Also, the fact that the cards are mad made is irrelevant to the point I was making - I could just as easily have said gains of sand on a beech, hairs on a dog etc. The point I am making is that looking at the end of complex system and assuming it is the way it is 'supposed' to be, and extrapolating that it is too complex to have happened without intervention is the wrong approach.

Thanks

#16 Tkubok

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Posted 17 December 2010 - 11:04 AM

As intelligent humans whenever we want to create something, we usually have an idea of what we want to create. Then we think a lot about our idea. We think of ways to    bring  that idea into existence. Take the  Disney theme parks. 

Disney engineers  created elaborate  blueprints for what they wanted to “create.” As creative humans, we are highly mentally focused during the process of creation and know “where” we are going—what the end results will be--in Disney's case a multi-ride eloborate  "theme park."

Since evolution is not conscious or as evo scientists say blind to the future, how does “it” stay on task to “evolve” one species into another? What accomplishes the task of focus to keep providing the small but necessarily precision steps  to evolve by random mutation  a bear/ dog ancestor to a dog species and a bear species? It would seem with random information there would be a lot of drift? This dilemma would seem even worse for going from a dinosaur to a bird or an ape/ human ancestor  to separate ape species and a separate human species?  Any suggestions?

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Since another evolutionist already posted a reply, maybe mine will cover his a bit, i dont know. In any case, here is my response.

Evolution throws everything out as a trial-and-error process. Its the most simplistic, easiest, yet most time-consuming method there is. I wouldnt exactly call it "Focused", because it throws out multiple paths and sees which works. Its why 97% of all species that have ever existed on this planet, is dead. There is a lot of drift, and much of that drifting, actually, 97% of that drifting ended up a dead end.

#17 scott

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Posted 17 December 2010 - 11:24 AM

I believe what Mike is trying to say is:

How can the creature evolving randomly evolve upon the exact trait that will further evolve it to be able to fly.

That's like picking an identical ticket out of a pile of 3 billion completely different tickets each time you stick your hand in the pile.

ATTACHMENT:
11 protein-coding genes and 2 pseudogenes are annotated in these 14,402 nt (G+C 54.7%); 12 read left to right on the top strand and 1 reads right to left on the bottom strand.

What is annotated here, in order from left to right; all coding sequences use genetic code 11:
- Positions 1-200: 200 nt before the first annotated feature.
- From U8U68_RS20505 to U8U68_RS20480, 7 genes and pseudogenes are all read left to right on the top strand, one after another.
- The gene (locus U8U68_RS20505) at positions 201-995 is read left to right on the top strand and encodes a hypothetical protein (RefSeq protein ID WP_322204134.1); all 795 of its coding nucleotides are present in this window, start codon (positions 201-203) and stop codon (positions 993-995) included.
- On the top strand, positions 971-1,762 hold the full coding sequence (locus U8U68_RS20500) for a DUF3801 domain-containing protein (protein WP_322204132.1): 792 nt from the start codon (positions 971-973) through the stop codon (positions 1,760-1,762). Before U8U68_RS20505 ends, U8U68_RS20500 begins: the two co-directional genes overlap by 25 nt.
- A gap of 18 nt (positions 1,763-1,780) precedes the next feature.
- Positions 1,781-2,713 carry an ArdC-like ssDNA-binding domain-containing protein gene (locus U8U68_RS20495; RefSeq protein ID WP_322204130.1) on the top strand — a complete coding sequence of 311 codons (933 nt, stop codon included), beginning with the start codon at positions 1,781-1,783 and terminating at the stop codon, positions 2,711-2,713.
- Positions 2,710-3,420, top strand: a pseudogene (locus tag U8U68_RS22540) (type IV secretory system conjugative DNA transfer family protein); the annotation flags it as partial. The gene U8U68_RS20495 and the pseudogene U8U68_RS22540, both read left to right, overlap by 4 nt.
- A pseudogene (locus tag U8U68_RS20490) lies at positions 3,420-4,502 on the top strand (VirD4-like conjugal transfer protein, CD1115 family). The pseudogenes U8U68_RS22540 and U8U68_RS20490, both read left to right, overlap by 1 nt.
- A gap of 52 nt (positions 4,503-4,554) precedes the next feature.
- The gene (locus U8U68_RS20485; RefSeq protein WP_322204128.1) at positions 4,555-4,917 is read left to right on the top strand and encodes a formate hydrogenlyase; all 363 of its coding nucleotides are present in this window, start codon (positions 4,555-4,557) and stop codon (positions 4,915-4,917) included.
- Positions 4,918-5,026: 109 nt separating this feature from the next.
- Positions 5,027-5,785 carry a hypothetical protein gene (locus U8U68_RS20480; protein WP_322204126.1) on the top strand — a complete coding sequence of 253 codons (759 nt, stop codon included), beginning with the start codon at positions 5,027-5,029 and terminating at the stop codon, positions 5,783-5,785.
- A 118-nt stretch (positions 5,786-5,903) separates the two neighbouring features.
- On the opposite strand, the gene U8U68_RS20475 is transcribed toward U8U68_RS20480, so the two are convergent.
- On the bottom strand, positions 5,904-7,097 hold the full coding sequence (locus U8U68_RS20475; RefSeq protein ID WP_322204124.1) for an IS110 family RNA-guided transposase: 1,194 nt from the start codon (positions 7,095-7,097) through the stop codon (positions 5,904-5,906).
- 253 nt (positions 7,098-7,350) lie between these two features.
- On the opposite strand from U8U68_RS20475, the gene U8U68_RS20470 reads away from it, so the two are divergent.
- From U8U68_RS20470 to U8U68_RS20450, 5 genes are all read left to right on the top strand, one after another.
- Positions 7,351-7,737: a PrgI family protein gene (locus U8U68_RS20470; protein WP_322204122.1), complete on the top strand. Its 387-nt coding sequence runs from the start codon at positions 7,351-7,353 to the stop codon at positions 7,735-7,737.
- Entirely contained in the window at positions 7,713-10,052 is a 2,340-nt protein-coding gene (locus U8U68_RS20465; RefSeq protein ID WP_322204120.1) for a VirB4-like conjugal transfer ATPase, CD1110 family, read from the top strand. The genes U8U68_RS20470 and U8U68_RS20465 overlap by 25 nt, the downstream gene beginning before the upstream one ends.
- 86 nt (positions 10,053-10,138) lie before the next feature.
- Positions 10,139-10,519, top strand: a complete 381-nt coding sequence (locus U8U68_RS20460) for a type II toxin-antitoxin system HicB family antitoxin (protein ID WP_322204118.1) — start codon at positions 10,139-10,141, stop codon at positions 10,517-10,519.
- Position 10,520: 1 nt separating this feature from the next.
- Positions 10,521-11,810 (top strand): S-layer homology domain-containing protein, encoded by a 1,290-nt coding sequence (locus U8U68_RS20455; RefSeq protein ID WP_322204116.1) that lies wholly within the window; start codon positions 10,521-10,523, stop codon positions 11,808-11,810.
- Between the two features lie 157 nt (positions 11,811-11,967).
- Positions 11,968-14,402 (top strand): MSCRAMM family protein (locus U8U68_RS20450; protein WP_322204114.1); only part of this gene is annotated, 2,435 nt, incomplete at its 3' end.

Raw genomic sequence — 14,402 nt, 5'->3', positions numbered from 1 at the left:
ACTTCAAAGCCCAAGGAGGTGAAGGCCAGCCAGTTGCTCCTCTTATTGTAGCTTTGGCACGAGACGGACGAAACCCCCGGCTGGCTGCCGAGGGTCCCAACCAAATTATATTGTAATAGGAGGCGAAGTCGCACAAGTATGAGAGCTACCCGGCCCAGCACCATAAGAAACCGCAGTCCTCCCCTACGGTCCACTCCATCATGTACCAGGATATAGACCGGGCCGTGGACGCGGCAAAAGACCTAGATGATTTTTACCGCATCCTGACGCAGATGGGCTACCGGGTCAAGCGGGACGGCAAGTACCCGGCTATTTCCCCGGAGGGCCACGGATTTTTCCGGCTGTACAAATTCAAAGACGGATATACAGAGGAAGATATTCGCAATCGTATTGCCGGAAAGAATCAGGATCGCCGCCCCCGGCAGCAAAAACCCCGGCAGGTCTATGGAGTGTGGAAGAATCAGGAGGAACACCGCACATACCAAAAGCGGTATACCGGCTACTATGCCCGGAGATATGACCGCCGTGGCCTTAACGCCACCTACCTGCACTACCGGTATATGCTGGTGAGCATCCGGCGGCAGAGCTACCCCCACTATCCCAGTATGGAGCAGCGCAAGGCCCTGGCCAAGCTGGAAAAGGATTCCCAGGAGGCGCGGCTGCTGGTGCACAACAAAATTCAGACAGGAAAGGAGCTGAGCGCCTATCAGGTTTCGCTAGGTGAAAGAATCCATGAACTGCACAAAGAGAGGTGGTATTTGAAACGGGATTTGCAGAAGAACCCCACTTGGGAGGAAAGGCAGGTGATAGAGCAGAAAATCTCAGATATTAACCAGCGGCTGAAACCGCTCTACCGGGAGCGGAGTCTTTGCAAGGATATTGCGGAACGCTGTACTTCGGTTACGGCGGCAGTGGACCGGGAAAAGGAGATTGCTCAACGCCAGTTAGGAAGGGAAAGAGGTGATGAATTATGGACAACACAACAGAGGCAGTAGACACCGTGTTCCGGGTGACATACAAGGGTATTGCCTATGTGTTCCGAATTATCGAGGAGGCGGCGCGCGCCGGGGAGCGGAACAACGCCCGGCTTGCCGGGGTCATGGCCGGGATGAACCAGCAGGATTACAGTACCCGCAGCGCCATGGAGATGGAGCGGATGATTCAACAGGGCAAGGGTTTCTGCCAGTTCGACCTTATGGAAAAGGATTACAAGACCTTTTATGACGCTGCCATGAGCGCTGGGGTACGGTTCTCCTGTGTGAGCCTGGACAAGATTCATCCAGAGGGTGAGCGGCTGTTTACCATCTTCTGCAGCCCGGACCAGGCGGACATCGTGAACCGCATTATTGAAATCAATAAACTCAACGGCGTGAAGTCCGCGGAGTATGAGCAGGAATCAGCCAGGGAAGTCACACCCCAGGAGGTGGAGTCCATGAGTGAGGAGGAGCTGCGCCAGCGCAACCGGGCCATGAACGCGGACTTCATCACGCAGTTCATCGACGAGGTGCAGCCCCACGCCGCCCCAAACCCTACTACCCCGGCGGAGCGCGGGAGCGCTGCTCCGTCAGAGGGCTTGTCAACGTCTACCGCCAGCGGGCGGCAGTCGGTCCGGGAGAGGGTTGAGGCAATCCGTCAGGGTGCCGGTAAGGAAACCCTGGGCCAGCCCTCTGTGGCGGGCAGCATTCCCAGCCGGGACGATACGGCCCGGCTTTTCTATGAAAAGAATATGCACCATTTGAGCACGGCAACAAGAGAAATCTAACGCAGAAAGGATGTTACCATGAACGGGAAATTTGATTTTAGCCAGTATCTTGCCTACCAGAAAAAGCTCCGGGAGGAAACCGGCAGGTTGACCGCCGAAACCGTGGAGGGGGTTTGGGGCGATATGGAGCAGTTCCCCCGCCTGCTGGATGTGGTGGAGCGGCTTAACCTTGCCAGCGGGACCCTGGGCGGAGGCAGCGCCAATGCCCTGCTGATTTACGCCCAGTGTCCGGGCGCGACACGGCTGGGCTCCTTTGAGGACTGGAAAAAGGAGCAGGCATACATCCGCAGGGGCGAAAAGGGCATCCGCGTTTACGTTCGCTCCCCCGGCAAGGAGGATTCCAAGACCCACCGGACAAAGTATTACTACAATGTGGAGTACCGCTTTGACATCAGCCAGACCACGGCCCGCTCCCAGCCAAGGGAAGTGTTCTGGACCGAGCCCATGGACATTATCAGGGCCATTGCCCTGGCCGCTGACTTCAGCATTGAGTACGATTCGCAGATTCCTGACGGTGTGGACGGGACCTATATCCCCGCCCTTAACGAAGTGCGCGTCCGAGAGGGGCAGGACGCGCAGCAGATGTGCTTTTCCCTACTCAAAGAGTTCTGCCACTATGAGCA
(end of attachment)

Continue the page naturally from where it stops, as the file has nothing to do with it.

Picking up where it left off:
So strangely by defying the odds... it evolves upon the previous trait it just evolved upon.

#18 menes777

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Posted 17 December 2010 - 11:39 AM

I think it's a misconception to think that evolution has any purpose or direction. I think when someone says "evolution made that" it seems to point that evolution had a hand in guiding it from start to finish when that is false. Evolution simply rewards an organism that has traits that help it survive with continued existence.

#19 Ron

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Posted 17 December 2010 - 11:42 AM

I think it's a misconception to think that evolution has any purpose or direction.  I think when someone says "evolution made that" it seems to point that evolution had a hand in guiding it from start to finish when that is false.  Evolution simply rewards an organism that has traits that help it survive with continued existence.

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So, evolution doesn’t have a hand in guiding, but it does have a hand in rewarding? I’m not sure that the latter makes any more sense than the former.

#20 Ron

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Posted 17 December 2010 - 11:46 AM

Hi Ron,

  You appear to be disingenuously taking my reply out of context. The OP made a question 'on the assumption that evolution was taken as a given' i.e. if evolution is true, then how is it that ... and my reply was in that vein - I was explaining how _assuming that evolution is taken_ life can be in the form we see it today. I find such starting assumptions essential to progress complex and multifaceted discussing, for example I may ask 'Assuming an intelligent designer exists, how do you explain ... ' - this allows one an other to set aside some areas of disagreement for a time to further understand each others position. If you are going to weigh in to every post demanding complete evidence for every position you are going to make it very difficult for a reasonable discussion to progress.

  Also, the fact that the cards are mad made is irrelevant to the point I was making - I could just as easily have said gains of sand on a beech, hairs on a dog etc.  The point I am making is that looking at the end of complex system and assuming it is the way it is 'supposed' to be, and extrapolating that it is too complex to have happened without intervention is the wrong approach.

Thanks

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A thorough refutation of your points doesn’t make me disingenuous. It just makes your points insolvent.

Plus, it's always better to use an applicable analogy.